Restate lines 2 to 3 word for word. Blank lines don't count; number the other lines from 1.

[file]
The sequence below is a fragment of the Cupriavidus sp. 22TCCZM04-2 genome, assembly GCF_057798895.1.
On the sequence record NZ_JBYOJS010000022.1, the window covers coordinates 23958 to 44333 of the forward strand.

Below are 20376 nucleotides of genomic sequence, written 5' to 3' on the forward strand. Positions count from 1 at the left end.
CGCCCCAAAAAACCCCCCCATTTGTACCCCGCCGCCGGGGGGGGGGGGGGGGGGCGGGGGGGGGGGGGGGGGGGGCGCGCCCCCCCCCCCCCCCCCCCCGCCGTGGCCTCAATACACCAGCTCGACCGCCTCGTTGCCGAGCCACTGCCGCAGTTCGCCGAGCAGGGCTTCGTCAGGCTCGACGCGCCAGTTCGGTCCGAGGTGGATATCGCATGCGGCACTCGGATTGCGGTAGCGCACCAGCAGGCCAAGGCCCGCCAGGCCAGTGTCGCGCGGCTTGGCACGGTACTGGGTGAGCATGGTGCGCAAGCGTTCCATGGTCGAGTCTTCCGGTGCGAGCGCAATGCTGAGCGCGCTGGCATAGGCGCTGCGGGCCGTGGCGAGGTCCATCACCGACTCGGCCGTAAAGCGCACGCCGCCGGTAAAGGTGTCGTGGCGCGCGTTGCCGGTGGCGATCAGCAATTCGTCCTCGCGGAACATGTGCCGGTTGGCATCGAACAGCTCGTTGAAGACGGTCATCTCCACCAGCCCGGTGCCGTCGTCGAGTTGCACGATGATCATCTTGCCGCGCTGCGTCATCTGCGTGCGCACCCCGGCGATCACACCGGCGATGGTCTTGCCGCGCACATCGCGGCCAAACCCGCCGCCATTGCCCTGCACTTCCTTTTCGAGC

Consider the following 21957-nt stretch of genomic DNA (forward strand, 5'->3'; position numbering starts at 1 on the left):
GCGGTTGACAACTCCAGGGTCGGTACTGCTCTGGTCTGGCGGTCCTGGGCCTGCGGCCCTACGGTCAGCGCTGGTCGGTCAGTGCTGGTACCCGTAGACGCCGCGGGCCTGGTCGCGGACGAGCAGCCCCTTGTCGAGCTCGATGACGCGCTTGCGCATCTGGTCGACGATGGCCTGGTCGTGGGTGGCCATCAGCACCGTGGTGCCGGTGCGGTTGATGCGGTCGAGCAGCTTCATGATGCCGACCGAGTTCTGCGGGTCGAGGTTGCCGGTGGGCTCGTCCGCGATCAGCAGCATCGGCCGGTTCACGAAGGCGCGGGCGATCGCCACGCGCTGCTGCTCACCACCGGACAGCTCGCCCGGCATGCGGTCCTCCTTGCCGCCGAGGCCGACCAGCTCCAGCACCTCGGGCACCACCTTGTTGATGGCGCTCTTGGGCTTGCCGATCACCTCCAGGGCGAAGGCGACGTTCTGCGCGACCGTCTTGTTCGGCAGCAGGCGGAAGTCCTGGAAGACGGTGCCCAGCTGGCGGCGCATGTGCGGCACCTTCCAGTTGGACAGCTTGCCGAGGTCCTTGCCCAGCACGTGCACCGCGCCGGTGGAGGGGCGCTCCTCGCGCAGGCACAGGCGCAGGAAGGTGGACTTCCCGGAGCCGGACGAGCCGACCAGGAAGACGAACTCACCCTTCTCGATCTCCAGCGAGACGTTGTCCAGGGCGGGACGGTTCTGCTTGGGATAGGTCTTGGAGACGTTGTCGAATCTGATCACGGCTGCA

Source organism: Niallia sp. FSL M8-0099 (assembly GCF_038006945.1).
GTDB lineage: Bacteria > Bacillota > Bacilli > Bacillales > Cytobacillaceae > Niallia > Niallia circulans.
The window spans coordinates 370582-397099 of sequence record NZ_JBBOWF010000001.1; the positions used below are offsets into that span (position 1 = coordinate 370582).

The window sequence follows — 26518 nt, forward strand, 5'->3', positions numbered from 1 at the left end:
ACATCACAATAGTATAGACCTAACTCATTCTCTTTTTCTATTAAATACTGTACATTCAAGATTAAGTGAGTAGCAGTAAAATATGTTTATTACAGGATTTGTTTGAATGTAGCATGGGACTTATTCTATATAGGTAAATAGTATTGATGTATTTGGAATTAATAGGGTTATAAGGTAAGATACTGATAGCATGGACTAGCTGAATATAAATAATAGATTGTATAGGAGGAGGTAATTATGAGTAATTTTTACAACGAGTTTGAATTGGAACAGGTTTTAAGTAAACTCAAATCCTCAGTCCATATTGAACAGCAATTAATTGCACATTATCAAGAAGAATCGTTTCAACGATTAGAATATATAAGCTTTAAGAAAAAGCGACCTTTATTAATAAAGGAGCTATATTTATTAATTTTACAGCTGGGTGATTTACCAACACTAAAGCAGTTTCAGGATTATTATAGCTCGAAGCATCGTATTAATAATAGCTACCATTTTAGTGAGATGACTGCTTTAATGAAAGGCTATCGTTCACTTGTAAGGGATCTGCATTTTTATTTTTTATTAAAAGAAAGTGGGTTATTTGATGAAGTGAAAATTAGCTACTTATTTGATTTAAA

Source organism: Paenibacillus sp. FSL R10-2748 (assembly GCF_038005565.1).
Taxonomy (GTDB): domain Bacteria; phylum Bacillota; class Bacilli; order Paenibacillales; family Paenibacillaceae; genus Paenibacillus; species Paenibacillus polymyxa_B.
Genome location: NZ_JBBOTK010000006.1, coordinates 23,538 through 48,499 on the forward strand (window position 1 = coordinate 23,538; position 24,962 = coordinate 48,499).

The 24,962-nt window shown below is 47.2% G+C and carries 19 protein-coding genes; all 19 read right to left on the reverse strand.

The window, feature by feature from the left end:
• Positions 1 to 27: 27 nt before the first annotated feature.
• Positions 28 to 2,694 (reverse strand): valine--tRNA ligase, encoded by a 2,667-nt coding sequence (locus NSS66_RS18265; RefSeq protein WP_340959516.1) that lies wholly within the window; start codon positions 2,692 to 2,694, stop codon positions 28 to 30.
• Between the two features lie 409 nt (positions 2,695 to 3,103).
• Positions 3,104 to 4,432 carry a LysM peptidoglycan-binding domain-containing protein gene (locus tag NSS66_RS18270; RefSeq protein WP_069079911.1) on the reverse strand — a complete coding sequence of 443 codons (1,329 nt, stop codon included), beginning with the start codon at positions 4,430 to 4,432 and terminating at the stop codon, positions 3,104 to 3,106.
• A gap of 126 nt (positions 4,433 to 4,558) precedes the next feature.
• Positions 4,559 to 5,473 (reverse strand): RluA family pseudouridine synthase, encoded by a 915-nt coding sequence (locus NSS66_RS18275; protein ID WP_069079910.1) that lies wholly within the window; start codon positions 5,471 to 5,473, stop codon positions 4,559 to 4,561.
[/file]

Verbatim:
On the sequence record NZ_JBYOJS010000022.1, the window covers coordinates 23958 to 44333 of the forward strand.

Below are 20376 nucleotides of genomic sequence, written 5' to 3' on the forward strand. Positions count from 1 at the left end.